To bring in the coal required for the modern smelting operations to Gejiu and to transport the resulting tin to the coast construction of a branch railway to the Kunming-Vietnam line began almost as soon as the main line was finished. Overcoming initial financial difficulties and the resistance of the caravan operators construction began in 1915. 1917 the first stretch opened from Gejiu to Jijie, the main market town on the plains and four years later the mining railway connected to the main line at Caodi.
Compared to the already narrow 1000mm gauge in use on the main line, the mining rail, known as the Gebi Line, short for Gejiu-Bisezhai, was even narrower with only 600mm – hardly wide enough to support the heavy 45-ton American built Baldwin 0-10-0 engines that at the end of the 1920s began pulling coal to the smelters (Whitehouse and Whitehouse 1988, pp. 21,55). But as the caravan owners had negotiated the freight-fares to be at least as high as costs for mule transport, the initial uptake was slow and caravans and cargo-trains operated side by side – a situation not helped by the poor condition of the track and the engines.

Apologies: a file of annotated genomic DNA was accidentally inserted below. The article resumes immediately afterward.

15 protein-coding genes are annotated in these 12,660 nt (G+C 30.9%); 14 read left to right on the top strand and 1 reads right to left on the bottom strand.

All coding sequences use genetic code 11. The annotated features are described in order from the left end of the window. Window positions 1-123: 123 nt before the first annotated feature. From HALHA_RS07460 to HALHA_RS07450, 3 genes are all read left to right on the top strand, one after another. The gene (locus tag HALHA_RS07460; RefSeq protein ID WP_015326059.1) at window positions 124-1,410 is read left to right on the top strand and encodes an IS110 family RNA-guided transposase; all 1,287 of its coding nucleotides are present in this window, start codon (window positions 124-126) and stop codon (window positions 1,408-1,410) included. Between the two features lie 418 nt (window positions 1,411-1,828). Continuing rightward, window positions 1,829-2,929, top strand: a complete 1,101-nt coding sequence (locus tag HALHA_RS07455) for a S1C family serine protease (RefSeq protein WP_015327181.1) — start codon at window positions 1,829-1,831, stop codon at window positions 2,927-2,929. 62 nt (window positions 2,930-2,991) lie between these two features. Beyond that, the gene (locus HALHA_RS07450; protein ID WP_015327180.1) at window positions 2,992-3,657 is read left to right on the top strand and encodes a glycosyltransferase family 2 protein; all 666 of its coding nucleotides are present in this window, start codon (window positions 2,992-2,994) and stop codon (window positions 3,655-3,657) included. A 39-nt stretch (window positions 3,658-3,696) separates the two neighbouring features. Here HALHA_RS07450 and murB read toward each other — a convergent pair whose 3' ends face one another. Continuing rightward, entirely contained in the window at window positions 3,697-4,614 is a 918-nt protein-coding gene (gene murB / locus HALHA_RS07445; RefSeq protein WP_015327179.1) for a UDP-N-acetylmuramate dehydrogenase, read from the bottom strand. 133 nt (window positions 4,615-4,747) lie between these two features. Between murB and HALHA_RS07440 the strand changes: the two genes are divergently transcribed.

Passenger services later introduced continued until the 1980s right into Gejiu City, the railway running directly along the lake’s shores. From Gejiu the passenger services made four stops on their 34km journey to the railway station of Jijie: first at Huogudu, then at Shiwopu, at Zhadian and Qiushuizhuang before finally arriving at Jijie. Uphill from Jijie the twice daily passenger service took more than two and a half hours, while on the downhill journey gravity assisted the steam engines to shorten the journey by over one hour.
In 1928 the railway extended to Jianshui and reached Shiping and Baoxiu six years later. After the war China’s only privately owned and operated railway, with the addition of the line to Shiping now known as the Gebishi Line, was nationalised and became part of China’s national railways. The line from Bisezhai to Baoxiu was widened to 1000m gauge to allow modern engines and rolling stock to operate.
But as roads are being upgraded, the grand days of Yunnan’s southern railways were over. Passenger services to Gejiu were suspended in the 1990s and the track that once led right into town was shortened to end at the mines of Yanpeng.
In 2013, an entirely new railway line connecting Yuxi to Mengzi via Tonghai and Jianshui opened.